The princess of pickle

Delhi-based Niharika Bhargava provides jobs to rural women and revives traditional recipes through organic farming practices.
employees who work at the farm
employees who work at the farm

At 22, and that too with a higher education from London, not many would want to muddy their hands in the faraway farms. But Delhi-based Niharika Bhargava seemed to be cut out for that; she decided to work against packaged products and empower underpriviledged rural women.An MSc degree in Marketing Strategy and Innovation from Cass Business School, London, gave Niharika the global exposure and practical knowledge. She set about with her three-fold approach—go organic, give employment to local women and revive traditional recipes.

In July 2016, Niharika launched her brand, The Little Farm Co, and started working in collaboration with farms in Paharapurwa village in Madhya Pradesh. The company registered sales of pickles worth around Rs 2 lakh in the first year. Today, the figures have reached `7-8 lakh—around 70-80 units sold daily.Her brother Aditya, who now works for a multinational company in Delhi, was also a part of the launch team. He occasionally helps her now.

So what exactly is happening at The Little Farm? “Our market survey indicated that most products, especially pickles available in the market today, are produced using mechanised processes and filled with preservatives to increase shelf life. Also they do not have the same taste as the home-made ones.

Therefore, our endeavour is to provide customers with pickles that are farm fresh, and preservative- and additive-free, and are made using ‘traditional recipes’. Combinations of five natural preservatives—sugar/jaggery, salt, spices, natural vinegar and oil—are used for all the recipes. Mixer-grinder is the only electronic gadget in the unit and entire production process is same as those from the pre-technology era.”

Fruits and vegetables used for pickling are plucked just two hours before processing. “And that is because we need two hours’ time to wash and dry them in the sun. We make sure no artificial ripening is done to the fruits/vegetables or the end product,” she adds.

The Little Farm’s story is not just about the pickles. It also produces a whole range of superfoods—seeds, spices, vegetables, mustard and sesame and presses its own oil. Most spices used in pickling such as fennel seeds, coriander, carom, fenugreek, red chillies, turmeric are grown on the farm using organic practices.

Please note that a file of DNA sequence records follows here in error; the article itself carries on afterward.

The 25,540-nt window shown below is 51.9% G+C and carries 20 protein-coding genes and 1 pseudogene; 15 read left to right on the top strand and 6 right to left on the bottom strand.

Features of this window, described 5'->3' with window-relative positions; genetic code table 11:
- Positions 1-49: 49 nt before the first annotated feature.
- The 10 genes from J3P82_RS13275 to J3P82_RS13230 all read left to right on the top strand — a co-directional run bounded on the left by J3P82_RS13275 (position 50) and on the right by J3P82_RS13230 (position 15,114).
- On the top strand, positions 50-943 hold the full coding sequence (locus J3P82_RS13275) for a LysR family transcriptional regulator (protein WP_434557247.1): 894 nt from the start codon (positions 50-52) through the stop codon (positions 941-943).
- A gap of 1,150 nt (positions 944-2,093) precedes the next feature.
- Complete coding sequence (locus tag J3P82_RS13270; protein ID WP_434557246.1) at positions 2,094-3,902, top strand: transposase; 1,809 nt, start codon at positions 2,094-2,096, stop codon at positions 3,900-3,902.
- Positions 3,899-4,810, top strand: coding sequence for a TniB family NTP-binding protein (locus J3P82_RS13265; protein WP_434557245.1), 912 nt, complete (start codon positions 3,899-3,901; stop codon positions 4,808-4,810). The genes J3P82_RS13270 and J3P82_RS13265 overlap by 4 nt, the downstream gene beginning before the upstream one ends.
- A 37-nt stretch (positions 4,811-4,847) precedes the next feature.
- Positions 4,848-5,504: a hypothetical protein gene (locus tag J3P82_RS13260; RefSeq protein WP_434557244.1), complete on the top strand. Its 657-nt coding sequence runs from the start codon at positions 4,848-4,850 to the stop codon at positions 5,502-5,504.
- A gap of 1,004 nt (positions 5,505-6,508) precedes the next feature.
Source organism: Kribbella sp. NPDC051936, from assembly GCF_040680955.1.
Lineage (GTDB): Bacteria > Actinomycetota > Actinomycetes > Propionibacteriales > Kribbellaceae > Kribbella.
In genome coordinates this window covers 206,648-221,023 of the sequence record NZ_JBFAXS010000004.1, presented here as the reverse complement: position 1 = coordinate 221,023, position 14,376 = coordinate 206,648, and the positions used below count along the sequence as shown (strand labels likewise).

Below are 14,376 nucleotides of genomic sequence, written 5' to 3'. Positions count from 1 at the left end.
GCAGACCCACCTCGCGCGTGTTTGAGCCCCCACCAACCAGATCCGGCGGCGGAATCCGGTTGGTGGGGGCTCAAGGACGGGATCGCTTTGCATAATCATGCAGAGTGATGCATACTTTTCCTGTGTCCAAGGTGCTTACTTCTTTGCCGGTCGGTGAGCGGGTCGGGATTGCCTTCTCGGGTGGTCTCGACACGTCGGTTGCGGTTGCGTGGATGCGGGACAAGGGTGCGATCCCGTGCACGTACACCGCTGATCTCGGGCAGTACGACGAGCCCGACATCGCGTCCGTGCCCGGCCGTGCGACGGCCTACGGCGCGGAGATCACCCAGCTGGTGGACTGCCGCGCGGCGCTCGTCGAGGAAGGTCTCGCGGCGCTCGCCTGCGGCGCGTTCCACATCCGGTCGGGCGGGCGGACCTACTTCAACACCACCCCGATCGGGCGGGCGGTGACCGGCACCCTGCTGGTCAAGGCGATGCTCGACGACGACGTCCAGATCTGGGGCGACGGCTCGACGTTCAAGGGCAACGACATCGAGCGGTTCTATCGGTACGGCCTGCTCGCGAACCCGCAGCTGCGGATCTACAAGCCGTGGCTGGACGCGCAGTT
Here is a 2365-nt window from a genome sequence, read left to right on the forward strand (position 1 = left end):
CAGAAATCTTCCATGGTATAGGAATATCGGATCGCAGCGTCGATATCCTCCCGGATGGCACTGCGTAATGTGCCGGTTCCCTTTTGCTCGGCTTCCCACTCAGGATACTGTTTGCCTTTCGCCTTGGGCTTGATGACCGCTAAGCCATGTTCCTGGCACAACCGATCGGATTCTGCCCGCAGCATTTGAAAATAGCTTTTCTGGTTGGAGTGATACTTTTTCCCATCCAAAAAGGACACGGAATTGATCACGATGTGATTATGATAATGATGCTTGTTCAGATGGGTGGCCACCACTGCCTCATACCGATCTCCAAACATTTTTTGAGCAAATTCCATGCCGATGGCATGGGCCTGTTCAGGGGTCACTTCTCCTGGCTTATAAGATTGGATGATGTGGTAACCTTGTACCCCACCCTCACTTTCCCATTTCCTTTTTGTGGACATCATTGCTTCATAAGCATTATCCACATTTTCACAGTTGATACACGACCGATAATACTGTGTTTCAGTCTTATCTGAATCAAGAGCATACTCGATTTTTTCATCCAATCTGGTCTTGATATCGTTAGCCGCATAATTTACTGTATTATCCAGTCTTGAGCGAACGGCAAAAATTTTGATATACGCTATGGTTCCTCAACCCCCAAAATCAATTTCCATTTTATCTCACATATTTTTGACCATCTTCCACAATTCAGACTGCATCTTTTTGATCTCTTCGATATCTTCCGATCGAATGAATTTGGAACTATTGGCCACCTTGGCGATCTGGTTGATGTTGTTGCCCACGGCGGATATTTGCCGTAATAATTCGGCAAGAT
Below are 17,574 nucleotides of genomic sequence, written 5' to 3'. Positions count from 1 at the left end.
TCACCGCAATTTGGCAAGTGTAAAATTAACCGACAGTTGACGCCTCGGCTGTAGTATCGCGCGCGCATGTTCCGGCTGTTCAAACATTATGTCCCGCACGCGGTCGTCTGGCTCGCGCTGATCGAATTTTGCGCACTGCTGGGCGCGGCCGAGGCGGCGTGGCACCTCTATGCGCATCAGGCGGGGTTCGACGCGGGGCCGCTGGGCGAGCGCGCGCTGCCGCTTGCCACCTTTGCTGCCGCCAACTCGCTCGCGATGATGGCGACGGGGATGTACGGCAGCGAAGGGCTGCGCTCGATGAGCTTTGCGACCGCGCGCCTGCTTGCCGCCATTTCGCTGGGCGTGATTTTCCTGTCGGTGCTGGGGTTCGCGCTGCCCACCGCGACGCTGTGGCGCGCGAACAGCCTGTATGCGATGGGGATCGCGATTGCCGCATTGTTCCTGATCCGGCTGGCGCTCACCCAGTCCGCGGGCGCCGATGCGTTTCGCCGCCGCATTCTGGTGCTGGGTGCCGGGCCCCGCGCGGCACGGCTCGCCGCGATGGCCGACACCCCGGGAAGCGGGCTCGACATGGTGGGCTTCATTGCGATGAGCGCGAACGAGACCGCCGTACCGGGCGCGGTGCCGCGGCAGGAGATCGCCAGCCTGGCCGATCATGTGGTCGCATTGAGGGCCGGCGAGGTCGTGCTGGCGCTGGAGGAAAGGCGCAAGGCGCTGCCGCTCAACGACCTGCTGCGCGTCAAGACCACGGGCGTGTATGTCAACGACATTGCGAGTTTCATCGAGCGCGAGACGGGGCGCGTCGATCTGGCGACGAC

Niharika says, “To produce in the most natural way, we use sendha namak (rock salt) instead of normal salt, sugarcane vinegar instead of synthetic vinegar, desi khand instead of sugar, and gur that we use is produced without any chemicals or colouring agents.”

Niharika has employed 15 women from the Paharapurwa and nearby villages, and closely works with neighbouring NGOs to recruit and empower these women.Pickles is the subject that lightens up Niharika’s face. She says, “The first pickle we made was from my father’s recipe. My dad is a businessman but a foodie by nature. When our grand moms passed away, he started collecting recipes from all relatives, as he wanted to preserve the family recipes.”

As the business started growing, they collected recipes from remote villages. “We got the recipe for the lemon chunda from Gujarat, for jalapeno garlic dip from Madhya Pradesh and method for the lemon made in oil from the south. The whole point of this exercise was to appeal to different and varied food palates,” says Niharika, who keeps travelling to the farms from time to time.

The Little Farm sells at exhibitions, trade fairs and through specialty stores such as Qtrove, Place of Origin, Engrave, Milkbasket, Flavours of my City, The Naamrana Shop, Dastkar, Foodcloud and Healthkart.About future plans, she says, “I want to make The Little Farm Co a household brand by taking healthy products to each and every member of a family.”

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The New Indian Express